1. Unfortunately, this is an issue my own Cuisinart ice cream maker has, too. I guess it is a drawback which is a result of how fast and strong it is. The Cuisinart ice cream maker does indeed churn the ice cream in half the time than other ice cream makers do, but it creates this layer on the side that others don’t. I have tried to eliminate it by changing the formula of the ice cream (by adding corn syrup etc), but none of my efforts have made a difference so far. So yes, it is normal for this particular ice cream maker to create a layer, but no, this issue does not necessarily occur with other ice cream makers.

  14. I have a cuisinart ice 21. As the mix is thickening it crawls up the paddle and out the top. Any suggestions?

    1. Maybe the ice cream mixture is not enough in terms of quantity? If the ice cream mixture is less than 1.1 -1.2 qrt/ltr in an ice cream maker of 1.5 qrt/ltr capacity, like Cuisinart’s ice 21, the ice cream mixture tends to accumulate around the paddle.
      If this is not the case, you could send me the recipe you are using, to see what else could be wrong.

  15. My cuisinart-21 ice cream maker isn’t working. I followed the recipe exactly and started the process, but after 30 minutes it was still like milk. Is the inner pot supposed to sound watery inside or solid? We’ve only used it 2 times and it was perfect those times. Thanks

    1. The inner pot should sound solid and feel very cold to the touch. If it sounds watery, it hasn’t been frozen at all/long enough.
      If it indeed sounded solid and you have put it in the freezer for the whole time indicated by the manufacturer, there is little chance that the problem is in the ice cream maker. Another common culprit is that the freezer doesn’t work efficiently, this may occur during a heatwave. Or that the ice cream mixture may not have been cold enough, again because of a refrigerator not working efficiently . Or that the sugar content in the ice cream mixture may have been too high. Does any one of these may have been the case for you?

      1. Thank you. I ended up leaving it in the freezer 2 full days and used a thermometer, but still not solid. I finally called Cuisinart and they replaced the inner pot. I put it in the freezer for 2 days again and this time is was solid when I shook the base… yay! So, I tried again and now the ice cream is still like milk. Ugh! Maybe I used too much sugar? Maybe the contents weren’t cold enough? Maybe it’s too hot in my kitchen? I’m so disappointed because the first time it worked very well and I can’t get it firm.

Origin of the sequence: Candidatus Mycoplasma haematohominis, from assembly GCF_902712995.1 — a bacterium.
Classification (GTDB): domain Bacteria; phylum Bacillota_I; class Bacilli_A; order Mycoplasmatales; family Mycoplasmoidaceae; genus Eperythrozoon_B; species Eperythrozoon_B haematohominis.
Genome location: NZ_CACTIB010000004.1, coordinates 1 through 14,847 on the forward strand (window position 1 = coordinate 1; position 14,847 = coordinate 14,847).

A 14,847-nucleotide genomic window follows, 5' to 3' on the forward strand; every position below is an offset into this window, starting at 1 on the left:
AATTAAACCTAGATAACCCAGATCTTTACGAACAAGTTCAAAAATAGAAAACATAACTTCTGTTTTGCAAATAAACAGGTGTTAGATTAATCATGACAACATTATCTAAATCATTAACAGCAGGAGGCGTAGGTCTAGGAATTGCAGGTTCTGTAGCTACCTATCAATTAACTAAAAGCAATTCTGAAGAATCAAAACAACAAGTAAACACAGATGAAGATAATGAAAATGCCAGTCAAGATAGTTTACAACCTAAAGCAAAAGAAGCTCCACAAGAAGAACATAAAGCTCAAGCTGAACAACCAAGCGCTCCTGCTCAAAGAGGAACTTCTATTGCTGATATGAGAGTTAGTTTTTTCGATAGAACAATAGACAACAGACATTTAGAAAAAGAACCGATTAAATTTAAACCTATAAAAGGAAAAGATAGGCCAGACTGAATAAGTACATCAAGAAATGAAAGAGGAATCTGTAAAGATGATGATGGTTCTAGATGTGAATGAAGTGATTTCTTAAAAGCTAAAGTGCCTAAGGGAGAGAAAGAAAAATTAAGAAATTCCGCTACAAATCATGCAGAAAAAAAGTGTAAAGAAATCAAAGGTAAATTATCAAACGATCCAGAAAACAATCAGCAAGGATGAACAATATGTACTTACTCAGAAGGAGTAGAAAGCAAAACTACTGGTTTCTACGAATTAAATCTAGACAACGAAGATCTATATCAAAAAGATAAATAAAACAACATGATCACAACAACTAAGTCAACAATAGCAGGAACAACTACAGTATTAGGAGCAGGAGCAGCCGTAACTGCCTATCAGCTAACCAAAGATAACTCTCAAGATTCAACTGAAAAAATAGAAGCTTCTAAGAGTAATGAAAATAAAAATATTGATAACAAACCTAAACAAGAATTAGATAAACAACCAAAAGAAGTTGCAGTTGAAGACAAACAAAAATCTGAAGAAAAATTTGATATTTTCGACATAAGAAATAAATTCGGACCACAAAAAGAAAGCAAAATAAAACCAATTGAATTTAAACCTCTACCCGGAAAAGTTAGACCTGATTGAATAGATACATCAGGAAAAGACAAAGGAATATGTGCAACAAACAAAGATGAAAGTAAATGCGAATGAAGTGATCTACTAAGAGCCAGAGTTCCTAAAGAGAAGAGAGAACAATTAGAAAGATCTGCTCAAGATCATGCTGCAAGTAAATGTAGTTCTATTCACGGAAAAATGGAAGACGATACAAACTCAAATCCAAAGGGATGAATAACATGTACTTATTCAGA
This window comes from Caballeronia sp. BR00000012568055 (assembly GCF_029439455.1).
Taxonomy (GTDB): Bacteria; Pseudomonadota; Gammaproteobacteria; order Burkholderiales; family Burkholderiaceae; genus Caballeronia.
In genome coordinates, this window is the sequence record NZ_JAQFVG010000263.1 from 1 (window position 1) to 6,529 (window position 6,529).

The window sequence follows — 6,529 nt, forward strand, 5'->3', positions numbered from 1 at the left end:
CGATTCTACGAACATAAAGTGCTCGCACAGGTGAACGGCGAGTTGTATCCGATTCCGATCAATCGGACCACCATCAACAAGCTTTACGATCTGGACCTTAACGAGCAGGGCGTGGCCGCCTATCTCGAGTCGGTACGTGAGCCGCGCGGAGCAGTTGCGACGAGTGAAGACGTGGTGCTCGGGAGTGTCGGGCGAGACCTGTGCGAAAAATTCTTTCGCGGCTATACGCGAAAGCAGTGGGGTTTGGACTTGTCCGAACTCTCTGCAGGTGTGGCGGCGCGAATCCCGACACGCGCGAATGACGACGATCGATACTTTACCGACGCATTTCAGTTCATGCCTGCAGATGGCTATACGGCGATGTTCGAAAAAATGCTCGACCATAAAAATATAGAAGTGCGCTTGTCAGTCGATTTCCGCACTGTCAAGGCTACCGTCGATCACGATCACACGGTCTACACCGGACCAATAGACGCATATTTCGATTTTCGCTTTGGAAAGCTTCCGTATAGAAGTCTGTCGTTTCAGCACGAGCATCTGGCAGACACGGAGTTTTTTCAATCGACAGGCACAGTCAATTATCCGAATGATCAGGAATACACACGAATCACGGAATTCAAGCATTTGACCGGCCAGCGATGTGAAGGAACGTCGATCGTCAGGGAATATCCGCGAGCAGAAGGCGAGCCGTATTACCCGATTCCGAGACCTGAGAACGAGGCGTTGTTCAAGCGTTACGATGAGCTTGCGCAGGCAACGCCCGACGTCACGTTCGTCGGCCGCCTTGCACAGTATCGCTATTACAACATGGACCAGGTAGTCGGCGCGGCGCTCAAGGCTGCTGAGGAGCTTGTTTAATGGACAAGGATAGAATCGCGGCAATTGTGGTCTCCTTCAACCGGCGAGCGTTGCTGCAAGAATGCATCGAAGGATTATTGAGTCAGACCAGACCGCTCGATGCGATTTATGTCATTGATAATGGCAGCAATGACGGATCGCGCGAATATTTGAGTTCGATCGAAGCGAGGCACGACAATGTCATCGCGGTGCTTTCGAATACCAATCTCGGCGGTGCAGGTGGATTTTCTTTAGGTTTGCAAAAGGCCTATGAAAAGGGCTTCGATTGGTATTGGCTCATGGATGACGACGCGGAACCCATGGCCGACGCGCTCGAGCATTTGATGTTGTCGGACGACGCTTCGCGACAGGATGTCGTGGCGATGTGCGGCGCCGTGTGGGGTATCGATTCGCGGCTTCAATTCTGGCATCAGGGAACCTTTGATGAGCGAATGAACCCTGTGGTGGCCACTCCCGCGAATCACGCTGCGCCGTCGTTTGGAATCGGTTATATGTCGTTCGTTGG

1. Hi Lynn! Is is great to know that your ice cream maker works well now!
          May I ask if you have used the same recipe as in the first time that it worked well?
          If yes, did the ice cream mixture come at fridge-cold temperature before it was churned in the ice cream maker? This is around 4ºC–8ºC / 39ºF-46ºF (although for a Cuisinart up to 10ºC / 50ºF should be fine, too). Sometimes our refrigerators do not work well in the summer, especially if it is too hot outside and the refrigerator is full.
          If you are not sure for the recipe you have used and you want a foolproof recipe using the least ingredients possible to test your ice cream maker, this recipe is the one to go . It is easy, yet extremely delicious even though it contains only three ingredients: milk, cream and sugar. In the ingredients notes, you will also find instructions for a smaller batch in case you do not want to use the whole amount of heavy cream asked in the recipe (as it is intended for your testing) – but I should inform you that ice cream makers churn best when they work with the maximum quantity they can take.
          One last advice is using a scale to measure the ingredients, instead of cups.
          Let me know how it went! 🙂

  16. Hi. I’ve made your root beer sherbet recipe, then when I go to pour it into the cuisinart ice cream maker, it goes straight through. Mess everywhere. This happened twice now. Do you have any idea what I’ve done wrong.

    1. I am sorry, I am not sure if I understand how the ice cream mixture goes straight through. If you want, send me a short video of this via e-mail in [email protected], maybe I could understand better if I see it.

      1. Hi,
        Why is it, Ice cream mixture freezes around bowl, and machine stops, leaving liquid mixture.
        Thank you,

        1. It is either the recipe’s fault or something to do with the ice cream machine. If you can send the recipe and which ice cream maker you use, we may be able to help.

  17. Hi Lisa,
    Thanks for the helpful hints. I’ve made two attempts at making a vanilla ice cream which both times was soupy. After reading your article, I think I may have discovered the problem. The recipe I was using was Alton Brown’s Serious Vanilla Ice Cream. I think the problem is that the ice cream mixture level is too low and not reaching the first horizontal spoke. My particular ice cream maker’s metal cannister can make up to 6 quarts.